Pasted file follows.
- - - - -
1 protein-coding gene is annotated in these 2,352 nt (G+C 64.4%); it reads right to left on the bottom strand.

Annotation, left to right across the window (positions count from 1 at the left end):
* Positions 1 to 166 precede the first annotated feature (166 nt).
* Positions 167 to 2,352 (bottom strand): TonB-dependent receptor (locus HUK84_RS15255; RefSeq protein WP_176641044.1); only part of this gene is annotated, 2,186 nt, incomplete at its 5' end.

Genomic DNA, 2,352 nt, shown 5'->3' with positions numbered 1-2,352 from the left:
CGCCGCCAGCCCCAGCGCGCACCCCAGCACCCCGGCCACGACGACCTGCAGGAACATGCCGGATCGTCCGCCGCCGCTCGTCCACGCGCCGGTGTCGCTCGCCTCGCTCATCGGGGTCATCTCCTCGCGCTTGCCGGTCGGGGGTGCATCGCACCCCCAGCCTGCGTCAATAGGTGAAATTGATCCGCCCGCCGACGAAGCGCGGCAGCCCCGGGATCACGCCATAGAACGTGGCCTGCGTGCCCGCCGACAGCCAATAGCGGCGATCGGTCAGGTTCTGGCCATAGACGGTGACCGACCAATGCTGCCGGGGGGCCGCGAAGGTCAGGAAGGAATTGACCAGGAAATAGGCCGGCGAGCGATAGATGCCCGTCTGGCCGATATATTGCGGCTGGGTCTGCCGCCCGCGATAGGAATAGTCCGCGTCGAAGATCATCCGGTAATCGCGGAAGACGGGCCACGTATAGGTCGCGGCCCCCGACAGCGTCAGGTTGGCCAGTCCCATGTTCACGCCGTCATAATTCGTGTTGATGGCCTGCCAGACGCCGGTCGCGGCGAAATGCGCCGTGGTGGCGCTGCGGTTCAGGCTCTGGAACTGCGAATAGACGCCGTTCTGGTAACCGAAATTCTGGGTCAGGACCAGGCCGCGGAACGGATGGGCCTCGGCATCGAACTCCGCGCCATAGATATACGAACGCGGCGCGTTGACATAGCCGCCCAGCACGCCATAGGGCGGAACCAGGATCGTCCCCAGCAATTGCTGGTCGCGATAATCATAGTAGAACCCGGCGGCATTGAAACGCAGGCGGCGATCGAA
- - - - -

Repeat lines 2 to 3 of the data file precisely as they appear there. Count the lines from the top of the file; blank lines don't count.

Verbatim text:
Annotation, left to right across the window (positions count from 1 at the left end):
* Positions 1 to 166 precede the first annotated feature (166 nt).